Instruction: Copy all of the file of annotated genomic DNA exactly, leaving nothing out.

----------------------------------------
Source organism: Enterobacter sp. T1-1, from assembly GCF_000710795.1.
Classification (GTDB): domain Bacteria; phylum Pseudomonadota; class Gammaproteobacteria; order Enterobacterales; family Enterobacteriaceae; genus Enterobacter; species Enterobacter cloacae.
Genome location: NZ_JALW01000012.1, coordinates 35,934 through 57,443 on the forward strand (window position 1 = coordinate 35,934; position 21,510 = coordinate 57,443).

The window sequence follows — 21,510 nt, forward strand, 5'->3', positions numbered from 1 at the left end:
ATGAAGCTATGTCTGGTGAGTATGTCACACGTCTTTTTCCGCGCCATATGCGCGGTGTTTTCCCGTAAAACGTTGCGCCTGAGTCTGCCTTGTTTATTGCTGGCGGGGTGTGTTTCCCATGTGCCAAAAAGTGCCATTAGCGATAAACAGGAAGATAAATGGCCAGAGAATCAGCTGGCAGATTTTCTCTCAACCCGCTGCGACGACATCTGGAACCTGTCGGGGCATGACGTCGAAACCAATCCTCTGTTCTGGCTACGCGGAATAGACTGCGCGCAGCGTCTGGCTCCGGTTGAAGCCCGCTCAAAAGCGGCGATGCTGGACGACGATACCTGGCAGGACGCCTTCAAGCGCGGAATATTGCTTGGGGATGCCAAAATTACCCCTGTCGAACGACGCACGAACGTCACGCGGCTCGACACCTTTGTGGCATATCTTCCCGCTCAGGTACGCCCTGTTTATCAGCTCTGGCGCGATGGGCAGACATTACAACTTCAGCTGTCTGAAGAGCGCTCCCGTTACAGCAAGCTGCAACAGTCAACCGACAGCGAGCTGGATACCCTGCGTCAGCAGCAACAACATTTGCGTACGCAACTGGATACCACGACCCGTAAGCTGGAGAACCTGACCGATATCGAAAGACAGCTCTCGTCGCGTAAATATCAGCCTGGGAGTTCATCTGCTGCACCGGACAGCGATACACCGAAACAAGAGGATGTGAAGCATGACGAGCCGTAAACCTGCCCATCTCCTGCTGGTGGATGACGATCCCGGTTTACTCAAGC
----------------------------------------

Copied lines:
Source organism: Enterobacter sp. T1-1, from assembly GCF_000710795.1.
Classification (GTDB): domain Bacteria; phylum Pseudomonadota; class Gammaproteobacteria; order Enterobacterales; family Enterobacteriaceae; genus Enterobacter; species Enterobacter cloacae.
Genome location: NZ_JALW01000012.1, coordinates 35,934 through 57,443 on the forward strand (window position 1 = coordinate 35,934; position 21,510 = coordinate 57,443).

The window sequence follows — 21,510 nt, forward strand, 5'->3', positions numbered from 1 at the left end:
ATGAAGCTATGTCTGGTGAGTATGTCACACGTCTTTTTCCGCGCCATATGCGCGGTGTTTTCCCGTAAAACGTTGCGCCTGAGTCTGCCTTGTTTATTGCTGGCGGGGTGTGTTTCCCATGTGCCAAAAAGTGCCATTAGCGATAAACAGGAAGATAAATGGCCAGAGAATCAGCTGGCAGATTTTCTCTCAACCCGCTGCGACGACATCTGGAACCTGTCGGGGCATGACGTCGAAACCAATCCTCTGTTCTGGCTACGCGGAATAGACTGCGCGCAGCGTCTGGCTCCGGTTGAAGCCCGCTCAAAAGCGGCGATGCTGGACGACGATACCTGGCAGGACGCCTTCAAGCGCGGAATATTGCTTGGGGATGCCAAAATTACCCCTGTCGAACGACGCACGAACGTCACGCGGCTCGACACCTTTGTGGCATATCTTCCCGCTCAGGTACGCCCTGTTTATCAGCTCTGGCGCGATGGGCAGACATTACAACTTCAGCTGTCTGAAGAGCGCTCCCGTTACAGCAAGCTGCAACAGTCAACCGACAGCGAGCTGGATACCCTGCGTCAGCAGCAACAACATTTGCGTACGCAACTGGATACCACGACCCGTAAGCTGGAGAACCTGACCGATATCGAAAGACAGCTCTCGTCGCGTAAATATCAGCCTGGGAGTTCATCTGCTGCACCGGACAGCGATACACCGAAACAAGAGGATGTGAAGCATGACGAGCCGTAAACCTGCCCATCTCCTGCTGGTGGATGACGATCCCGGTTTACTCAAGC